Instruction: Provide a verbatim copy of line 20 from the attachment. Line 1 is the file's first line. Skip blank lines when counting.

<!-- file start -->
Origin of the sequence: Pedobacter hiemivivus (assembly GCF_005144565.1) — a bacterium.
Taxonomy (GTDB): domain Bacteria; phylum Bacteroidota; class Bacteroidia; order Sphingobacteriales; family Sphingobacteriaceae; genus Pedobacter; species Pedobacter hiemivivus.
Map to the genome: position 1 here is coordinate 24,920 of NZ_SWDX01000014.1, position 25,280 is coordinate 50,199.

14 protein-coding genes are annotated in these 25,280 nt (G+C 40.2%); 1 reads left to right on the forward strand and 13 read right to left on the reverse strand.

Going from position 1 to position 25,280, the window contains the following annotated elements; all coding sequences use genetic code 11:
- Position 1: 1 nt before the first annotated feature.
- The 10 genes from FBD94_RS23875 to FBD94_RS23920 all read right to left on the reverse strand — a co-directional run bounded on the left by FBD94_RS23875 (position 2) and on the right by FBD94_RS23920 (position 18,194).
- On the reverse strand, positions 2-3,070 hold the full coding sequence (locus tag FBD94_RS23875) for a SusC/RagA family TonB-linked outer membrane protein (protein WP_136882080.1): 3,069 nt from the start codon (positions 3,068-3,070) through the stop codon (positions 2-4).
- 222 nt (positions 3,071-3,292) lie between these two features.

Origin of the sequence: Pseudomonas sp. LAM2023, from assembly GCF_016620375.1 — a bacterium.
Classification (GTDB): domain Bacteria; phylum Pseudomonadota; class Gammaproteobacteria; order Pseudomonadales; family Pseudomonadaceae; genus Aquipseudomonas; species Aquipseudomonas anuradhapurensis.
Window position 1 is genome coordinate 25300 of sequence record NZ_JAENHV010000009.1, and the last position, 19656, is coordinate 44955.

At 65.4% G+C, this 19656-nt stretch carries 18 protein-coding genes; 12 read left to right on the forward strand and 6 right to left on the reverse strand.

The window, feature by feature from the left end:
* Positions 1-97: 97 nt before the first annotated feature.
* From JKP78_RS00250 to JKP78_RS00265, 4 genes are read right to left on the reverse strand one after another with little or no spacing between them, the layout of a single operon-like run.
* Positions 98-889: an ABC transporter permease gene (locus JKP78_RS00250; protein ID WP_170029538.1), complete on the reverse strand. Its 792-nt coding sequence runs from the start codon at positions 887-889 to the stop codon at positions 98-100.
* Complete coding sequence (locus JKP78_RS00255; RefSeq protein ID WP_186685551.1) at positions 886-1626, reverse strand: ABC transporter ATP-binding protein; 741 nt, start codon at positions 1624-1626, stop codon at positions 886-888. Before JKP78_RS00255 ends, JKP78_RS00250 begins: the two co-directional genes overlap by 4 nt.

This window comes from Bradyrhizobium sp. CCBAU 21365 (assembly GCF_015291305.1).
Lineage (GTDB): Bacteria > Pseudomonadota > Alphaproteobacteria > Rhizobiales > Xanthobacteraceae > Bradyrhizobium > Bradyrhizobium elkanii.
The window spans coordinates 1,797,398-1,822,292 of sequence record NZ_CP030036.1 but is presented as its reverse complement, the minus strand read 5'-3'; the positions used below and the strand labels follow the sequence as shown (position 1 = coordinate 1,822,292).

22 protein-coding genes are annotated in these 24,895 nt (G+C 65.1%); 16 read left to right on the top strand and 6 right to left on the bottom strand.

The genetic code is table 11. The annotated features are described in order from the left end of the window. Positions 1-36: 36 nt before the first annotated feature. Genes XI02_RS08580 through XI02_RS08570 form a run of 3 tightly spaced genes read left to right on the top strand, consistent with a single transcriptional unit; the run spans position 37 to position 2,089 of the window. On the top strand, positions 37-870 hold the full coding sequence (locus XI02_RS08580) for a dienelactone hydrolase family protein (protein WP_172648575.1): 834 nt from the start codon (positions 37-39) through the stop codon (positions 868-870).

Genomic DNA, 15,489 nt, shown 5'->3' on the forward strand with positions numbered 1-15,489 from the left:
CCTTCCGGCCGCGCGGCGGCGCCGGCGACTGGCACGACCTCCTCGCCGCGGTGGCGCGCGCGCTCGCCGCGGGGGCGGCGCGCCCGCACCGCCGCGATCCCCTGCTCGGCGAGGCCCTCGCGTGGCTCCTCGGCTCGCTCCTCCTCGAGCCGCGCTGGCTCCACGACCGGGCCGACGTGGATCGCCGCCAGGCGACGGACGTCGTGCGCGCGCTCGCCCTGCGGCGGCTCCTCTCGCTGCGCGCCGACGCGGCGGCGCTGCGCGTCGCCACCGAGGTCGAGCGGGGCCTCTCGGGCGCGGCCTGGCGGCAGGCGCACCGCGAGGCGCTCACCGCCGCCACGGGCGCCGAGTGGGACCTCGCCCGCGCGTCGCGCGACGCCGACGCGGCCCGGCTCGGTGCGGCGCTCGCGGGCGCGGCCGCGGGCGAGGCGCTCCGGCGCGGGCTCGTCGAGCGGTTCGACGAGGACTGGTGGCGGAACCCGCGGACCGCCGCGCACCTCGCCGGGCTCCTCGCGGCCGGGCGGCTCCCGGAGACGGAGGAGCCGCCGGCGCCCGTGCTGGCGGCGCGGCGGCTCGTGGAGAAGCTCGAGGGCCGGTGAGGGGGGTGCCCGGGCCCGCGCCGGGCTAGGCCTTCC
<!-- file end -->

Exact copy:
Lineage (GTDB): Bacteria > Pseudomonadota > Alphaproteobacteria > Rhizobiales > Xanthobacteraceae > Bradyrhizobium > Bradyrhizobium elkanii.